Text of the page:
Saturday, June 27, 2009

Many thanks to Mysticwind for including my earrings in a bold, fiery treasury!

Wednesday, June 24, 2009

Fifth Grade

Name Cubes

Unfortunately, this is the only project I have nice images for in 5th grade. It is really neat, though. I have posted the template in the largest file format, which was printed on heavy white cardstock. We used our names as a springboard for a nonrepresentational design. Drawing media includes sharpies, fine and extra fine, and crayola markers, as well as some flair pens. To spice things up, we applied different types of mark making: solid, blended, dots, scribbles, hatching, and crosshatching. Each letter of the name represents a personal trait- like quiet, friendly, playful, etc. Legibility is unimportant in this case.The folds are super tight because we used a ruler and bone folder to make them line up- keep them as crisp as you can for a neat cube. DON'T CUT OFF THE TABS! :)

Saturday, June 20, 2009

Fourth Grade
Name Logos
Using a thick sheet of tin, which is similar to foil you might have at home, but more durable, fourth graders create an eye catching logo for a company. We use their initials as the text, including bright colors, striking design, and simple layout in the style of real logos. We etched and engraved into the tin with our pencils, but commercial tin foil would surely get punctured. The one part you can take from this project at home is that sharpies are transparent, and, once dry, won't smudge when drawn on metal. The colors look lovely and vibrant, so try drawing on foil with sharpies!

Clay Shoes

This unit draws from the previous one, including the company and logo aspects into the creation of a prototype shoe. We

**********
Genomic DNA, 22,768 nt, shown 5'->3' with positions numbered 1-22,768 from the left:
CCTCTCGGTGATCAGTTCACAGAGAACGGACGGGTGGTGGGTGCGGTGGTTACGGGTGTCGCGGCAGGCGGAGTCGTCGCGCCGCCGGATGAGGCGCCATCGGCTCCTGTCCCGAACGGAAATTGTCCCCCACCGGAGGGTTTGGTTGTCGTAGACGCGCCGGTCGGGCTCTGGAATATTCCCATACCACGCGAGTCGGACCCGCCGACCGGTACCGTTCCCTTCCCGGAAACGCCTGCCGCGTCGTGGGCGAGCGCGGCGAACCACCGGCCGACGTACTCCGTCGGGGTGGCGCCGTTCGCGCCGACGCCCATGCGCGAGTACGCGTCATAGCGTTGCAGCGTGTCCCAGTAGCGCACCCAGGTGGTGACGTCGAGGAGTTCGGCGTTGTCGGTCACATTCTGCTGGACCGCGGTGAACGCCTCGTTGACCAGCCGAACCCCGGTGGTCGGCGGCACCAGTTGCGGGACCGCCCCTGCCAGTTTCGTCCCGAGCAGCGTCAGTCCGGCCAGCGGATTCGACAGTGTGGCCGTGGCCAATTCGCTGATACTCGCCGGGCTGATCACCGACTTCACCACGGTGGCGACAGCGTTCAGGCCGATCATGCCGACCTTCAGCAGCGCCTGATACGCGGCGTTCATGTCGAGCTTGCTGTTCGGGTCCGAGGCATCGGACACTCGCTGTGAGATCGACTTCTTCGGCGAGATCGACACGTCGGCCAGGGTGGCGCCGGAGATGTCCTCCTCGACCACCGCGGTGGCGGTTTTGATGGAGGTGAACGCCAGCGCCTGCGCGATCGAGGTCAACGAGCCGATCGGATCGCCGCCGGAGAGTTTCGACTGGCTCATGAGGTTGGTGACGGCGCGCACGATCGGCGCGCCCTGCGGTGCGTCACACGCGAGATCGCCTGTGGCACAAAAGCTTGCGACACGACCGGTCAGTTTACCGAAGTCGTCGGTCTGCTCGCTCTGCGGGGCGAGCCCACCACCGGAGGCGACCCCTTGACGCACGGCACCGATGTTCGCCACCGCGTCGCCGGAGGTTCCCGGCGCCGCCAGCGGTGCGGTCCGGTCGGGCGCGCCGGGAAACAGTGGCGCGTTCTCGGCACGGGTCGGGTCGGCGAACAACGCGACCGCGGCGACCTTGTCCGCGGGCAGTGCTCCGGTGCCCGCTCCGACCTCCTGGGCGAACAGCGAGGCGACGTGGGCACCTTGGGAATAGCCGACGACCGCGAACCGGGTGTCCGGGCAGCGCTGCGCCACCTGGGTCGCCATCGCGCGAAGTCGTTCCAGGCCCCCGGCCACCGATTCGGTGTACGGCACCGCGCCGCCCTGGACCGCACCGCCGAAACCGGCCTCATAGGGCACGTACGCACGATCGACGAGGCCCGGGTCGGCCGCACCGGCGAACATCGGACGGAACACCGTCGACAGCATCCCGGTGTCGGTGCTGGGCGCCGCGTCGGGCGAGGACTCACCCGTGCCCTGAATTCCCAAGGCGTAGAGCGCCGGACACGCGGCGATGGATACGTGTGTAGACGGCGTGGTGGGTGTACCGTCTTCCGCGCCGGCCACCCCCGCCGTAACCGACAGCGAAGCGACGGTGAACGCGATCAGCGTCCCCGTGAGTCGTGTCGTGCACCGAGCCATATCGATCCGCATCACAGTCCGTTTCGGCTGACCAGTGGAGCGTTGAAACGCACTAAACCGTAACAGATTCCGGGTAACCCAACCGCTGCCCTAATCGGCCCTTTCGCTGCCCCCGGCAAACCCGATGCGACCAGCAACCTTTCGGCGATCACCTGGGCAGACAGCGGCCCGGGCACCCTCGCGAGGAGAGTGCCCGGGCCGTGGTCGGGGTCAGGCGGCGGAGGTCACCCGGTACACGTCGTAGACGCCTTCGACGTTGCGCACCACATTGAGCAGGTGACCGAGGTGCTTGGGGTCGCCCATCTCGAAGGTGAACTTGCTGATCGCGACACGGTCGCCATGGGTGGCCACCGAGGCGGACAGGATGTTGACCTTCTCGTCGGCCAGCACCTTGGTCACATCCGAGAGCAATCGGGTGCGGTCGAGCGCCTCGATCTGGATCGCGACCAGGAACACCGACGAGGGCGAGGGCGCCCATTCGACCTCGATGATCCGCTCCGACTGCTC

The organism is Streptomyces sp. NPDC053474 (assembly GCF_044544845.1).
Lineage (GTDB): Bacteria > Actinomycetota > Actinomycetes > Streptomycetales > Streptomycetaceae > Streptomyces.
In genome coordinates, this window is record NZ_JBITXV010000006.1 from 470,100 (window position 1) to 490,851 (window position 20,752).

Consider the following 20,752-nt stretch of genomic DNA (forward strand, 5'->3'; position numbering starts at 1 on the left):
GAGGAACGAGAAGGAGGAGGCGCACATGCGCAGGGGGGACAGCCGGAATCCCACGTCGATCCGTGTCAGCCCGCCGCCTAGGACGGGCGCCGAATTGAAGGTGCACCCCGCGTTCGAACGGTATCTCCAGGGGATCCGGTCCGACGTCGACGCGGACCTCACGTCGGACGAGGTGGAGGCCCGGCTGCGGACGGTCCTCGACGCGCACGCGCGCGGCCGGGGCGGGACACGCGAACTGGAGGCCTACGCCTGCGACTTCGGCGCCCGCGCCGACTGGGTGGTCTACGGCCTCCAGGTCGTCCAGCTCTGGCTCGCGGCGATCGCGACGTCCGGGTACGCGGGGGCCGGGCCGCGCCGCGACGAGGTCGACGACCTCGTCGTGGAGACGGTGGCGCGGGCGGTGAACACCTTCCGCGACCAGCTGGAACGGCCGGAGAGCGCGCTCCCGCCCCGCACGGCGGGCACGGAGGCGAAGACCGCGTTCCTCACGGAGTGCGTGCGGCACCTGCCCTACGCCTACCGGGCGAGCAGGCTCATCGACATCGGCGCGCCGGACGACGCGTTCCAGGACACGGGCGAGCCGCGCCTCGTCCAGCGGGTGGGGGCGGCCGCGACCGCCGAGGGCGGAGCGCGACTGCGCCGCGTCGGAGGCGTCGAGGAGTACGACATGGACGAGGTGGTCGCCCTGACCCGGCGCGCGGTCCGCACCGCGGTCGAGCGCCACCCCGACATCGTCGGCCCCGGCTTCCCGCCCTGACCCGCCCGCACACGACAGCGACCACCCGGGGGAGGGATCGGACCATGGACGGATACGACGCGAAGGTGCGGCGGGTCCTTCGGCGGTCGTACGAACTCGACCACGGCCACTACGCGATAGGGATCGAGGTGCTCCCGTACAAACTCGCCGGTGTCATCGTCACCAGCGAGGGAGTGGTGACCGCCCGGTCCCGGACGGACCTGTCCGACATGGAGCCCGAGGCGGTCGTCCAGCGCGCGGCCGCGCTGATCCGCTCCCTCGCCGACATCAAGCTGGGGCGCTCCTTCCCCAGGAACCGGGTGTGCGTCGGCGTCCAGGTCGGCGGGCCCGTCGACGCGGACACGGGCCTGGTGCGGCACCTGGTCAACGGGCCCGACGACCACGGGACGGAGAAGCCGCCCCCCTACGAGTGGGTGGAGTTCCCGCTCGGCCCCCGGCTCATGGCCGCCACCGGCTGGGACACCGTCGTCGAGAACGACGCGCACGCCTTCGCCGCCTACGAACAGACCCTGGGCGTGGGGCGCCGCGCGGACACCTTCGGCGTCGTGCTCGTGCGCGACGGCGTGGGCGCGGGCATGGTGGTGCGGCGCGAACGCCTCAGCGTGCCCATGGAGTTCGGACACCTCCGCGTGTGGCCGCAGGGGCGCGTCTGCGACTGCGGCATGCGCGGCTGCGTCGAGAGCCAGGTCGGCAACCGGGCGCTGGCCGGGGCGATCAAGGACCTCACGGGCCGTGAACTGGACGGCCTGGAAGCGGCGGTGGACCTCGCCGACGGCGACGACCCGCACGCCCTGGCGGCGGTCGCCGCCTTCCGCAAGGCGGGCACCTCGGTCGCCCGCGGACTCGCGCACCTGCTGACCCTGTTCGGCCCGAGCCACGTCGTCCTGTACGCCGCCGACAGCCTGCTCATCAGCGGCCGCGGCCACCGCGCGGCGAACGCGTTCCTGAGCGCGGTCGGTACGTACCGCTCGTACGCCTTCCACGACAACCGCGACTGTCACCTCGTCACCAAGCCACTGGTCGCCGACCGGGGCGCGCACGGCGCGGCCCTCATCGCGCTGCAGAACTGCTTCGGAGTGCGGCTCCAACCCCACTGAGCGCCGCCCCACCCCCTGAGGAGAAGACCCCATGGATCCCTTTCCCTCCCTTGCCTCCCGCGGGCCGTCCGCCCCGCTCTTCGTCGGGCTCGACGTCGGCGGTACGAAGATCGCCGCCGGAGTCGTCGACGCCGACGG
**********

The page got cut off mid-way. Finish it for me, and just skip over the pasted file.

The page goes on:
first do an observational drawing of our own shoes. Then, paying close attention to details like the sole, tongue, toe, laces, stitching, straps, logos, and embellishments, we design a new shoe to create from clay. We built these shoes from red earthenware, but if you don't happen to have a kiln at home, you could try it with air dry clay. Crayola Model Magic is one example- it's easy to find and may be painted or colored with marker if desired. The marker looks a bit sloppy in my opinion, but if you want to avoid mess I think it's the way you'd want to go. These shoes are close to a toddler shoe size in real life.

Self Portrait Eyes
The eyes as a subject for self portrait make a nice transition into learning to draw realistically without being as intimidating as a whole face.I took pictures of the students' eyes and also provided mirrors to assist. We talked about the different ways our eyes and eybrows change shape when we make facial expressions, and also identified the eyebrow, lash, lid, pupil, iris, sclera, and tear duct so each of those details could be included in the drawings. For a bit of fun, we crafted some glasses from construction paper and glued them onto little bits of corrugated cardboard, to lift them away from the eyes and leave a shadow, like real glasses might.

Friday, June 19, 2009

Third Grade
Aboriginal Prints

We looked at Australian Aboriginal bark paintings, noting the subject of nature and animals, the use of pattern, and the use of symbols to tell us something. Third graders chose an animal to represent them, included some symbols, and transferred their drawings onto a sheet of foam, just like what you might buy your meat on in the grocery store. We then inked it and printed onto construction paper. You could translate this into a smaller-scale home project, inking it on an inkpad, perhaps? You can get a very faint, ghostly image by coloring it with washable marker and quickly pressing it onto paper before it dries.

Hamsa Hands

The Hamsa hand is a traditional good luck charm found in Jewish and Islamic traditions. We discussed pattern and symmetry, and the media, again, is construction paper crayon. You can tell I love them, a lot!

Dinosaur Disaster Movie Poster
These were so funny and melodramatic! I showed the kids some vintage movie posters, like Gozilla and King Kong, pointing out the things the artist added to make people want to go see the movie, like action, danger, exaggeration, onomatopoeia, things like that. Then, we did an observational drawing lesson with dollar store plastic dinosaurs. The creative component is the movie setting,